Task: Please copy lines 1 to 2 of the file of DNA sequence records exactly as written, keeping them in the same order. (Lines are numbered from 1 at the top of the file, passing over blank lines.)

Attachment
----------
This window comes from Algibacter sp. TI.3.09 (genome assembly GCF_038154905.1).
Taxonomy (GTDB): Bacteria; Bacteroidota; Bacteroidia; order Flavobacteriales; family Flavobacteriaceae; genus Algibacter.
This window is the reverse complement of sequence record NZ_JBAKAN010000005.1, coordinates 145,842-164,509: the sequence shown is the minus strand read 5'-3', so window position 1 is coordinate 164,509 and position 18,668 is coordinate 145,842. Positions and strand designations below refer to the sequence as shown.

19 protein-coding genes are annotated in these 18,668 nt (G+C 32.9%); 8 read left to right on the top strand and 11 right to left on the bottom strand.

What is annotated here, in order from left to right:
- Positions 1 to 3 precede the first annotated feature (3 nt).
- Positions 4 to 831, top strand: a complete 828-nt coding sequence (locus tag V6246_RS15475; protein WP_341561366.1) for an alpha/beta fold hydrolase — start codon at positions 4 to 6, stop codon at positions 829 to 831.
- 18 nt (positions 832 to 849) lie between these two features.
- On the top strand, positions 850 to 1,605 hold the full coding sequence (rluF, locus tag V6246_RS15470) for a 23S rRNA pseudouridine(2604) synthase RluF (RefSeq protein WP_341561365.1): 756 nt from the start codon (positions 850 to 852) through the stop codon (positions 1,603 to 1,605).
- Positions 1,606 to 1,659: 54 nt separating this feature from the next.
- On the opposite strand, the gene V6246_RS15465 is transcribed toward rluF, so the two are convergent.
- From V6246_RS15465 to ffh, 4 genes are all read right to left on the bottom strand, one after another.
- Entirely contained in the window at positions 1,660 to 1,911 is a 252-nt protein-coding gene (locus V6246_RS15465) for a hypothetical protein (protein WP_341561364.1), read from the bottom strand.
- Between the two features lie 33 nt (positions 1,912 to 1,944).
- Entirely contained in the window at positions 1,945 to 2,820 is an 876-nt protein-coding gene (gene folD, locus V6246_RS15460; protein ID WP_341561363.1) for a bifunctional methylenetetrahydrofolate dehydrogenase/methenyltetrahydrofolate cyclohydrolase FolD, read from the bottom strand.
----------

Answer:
This window comes from Algibacter sp. TI.3.09 (genome assembly GCF_038154905.1).
Taxonomy (GTDB): Bacteria; Bacteroidota; Bacteroidia; order Flavobacteriales; family Flavobacteriaceae; genus Algibacter.